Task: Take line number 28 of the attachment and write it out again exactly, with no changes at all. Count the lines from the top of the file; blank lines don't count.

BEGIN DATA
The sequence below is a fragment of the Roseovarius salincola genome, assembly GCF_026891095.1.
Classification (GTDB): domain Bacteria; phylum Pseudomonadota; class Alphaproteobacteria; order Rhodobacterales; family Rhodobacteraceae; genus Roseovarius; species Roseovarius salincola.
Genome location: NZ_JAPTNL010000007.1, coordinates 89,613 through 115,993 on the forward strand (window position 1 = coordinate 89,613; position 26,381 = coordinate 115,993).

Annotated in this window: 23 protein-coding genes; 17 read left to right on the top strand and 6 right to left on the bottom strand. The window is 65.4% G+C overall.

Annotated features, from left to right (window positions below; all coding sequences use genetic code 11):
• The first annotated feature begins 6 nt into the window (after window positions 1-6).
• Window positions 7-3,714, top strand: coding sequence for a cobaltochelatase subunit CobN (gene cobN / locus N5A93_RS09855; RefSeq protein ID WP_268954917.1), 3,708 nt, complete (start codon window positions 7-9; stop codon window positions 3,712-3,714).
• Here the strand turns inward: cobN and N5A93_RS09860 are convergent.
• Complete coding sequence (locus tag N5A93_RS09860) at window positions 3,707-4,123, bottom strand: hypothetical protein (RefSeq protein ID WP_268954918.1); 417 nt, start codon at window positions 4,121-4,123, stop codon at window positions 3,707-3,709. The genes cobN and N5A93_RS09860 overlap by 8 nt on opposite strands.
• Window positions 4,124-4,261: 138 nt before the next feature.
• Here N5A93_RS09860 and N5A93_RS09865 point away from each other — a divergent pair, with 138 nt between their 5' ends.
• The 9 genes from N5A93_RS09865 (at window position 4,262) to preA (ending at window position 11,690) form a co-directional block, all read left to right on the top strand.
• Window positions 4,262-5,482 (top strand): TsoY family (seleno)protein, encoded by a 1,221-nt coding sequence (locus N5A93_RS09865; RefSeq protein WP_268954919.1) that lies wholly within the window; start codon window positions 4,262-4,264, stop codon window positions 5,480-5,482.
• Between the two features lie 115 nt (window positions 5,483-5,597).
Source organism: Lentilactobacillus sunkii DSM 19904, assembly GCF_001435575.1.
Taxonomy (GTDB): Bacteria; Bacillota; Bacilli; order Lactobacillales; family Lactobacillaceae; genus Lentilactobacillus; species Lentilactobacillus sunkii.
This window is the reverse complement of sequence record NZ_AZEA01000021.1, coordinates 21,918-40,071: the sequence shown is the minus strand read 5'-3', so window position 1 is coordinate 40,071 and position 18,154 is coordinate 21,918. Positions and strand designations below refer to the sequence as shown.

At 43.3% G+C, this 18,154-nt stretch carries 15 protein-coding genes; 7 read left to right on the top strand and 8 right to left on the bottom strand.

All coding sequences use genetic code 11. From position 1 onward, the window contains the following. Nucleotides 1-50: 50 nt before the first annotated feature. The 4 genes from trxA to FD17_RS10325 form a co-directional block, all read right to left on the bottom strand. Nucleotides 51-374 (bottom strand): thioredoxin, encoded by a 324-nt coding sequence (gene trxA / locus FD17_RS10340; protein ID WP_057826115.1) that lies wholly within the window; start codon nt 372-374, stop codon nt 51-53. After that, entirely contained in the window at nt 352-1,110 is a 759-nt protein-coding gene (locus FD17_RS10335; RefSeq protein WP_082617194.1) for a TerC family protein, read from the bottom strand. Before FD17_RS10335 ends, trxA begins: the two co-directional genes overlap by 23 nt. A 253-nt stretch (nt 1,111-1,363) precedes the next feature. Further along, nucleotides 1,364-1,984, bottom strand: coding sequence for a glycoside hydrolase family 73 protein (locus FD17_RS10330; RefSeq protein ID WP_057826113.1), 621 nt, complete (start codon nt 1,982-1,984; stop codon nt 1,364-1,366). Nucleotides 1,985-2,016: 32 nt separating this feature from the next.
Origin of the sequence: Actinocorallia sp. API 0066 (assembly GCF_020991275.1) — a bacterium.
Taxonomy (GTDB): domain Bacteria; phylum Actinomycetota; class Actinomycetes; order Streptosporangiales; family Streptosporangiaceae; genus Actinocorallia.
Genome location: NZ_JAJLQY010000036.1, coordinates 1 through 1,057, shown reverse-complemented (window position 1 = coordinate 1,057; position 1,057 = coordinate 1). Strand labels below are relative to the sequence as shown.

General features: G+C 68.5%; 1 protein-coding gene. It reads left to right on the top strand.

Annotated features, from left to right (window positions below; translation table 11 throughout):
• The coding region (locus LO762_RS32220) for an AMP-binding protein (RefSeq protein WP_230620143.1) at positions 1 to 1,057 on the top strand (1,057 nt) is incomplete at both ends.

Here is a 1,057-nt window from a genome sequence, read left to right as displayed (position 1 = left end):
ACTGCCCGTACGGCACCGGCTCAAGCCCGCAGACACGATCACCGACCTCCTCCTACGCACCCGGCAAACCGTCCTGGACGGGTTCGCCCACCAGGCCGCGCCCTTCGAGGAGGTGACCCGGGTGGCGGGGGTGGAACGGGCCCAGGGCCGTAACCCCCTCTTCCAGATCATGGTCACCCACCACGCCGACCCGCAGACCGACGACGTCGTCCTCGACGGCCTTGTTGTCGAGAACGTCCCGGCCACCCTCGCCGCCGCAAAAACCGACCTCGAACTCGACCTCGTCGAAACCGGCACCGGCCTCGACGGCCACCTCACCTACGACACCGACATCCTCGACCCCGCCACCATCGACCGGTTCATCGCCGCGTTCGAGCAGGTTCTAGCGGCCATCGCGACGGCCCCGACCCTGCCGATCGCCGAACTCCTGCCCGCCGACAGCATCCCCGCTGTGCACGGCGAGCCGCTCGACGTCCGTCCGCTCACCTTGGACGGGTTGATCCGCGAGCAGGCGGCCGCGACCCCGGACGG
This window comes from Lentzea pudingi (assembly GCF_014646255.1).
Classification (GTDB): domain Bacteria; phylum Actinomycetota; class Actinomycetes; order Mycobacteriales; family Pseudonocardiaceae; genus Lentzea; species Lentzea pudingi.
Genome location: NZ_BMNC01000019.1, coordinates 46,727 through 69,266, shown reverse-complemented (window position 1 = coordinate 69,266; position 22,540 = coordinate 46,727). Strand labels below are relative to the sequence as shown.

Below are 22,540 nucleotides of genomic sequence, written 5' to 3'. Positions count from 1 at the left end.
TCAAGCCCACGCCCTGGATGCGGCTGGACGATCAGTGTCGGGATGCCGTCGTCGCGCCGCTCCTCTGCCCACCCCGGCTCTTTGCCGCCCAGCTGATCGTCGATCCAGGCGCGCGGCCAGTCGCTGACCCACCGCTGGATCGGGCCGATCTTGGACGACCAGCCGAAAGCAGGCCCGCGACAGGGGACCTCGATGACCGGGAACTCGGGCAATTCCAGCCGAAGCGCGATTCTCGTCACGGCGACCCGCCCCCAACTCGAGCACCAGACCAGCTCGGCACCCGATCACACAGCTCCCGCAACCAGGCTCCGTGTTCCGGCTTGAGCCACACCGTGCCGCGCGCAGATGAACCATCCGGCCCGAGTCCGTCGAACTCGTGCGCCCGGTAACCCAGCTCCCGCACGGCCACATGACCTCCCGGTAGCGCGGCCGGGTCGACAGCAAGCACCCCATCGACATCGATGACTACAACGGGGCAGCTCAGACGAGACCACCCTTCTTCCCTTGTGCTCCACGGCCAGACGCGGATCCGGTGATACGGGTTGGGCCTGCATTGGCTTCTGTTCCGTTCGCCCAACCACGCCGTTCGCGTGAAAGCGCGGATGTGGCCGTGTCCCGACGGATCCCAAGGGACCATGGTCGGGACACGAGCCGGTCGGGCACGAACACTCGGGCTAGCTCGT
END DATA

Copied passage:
This window comes from Lentzea pudingi (assembly GCF_014646255.1).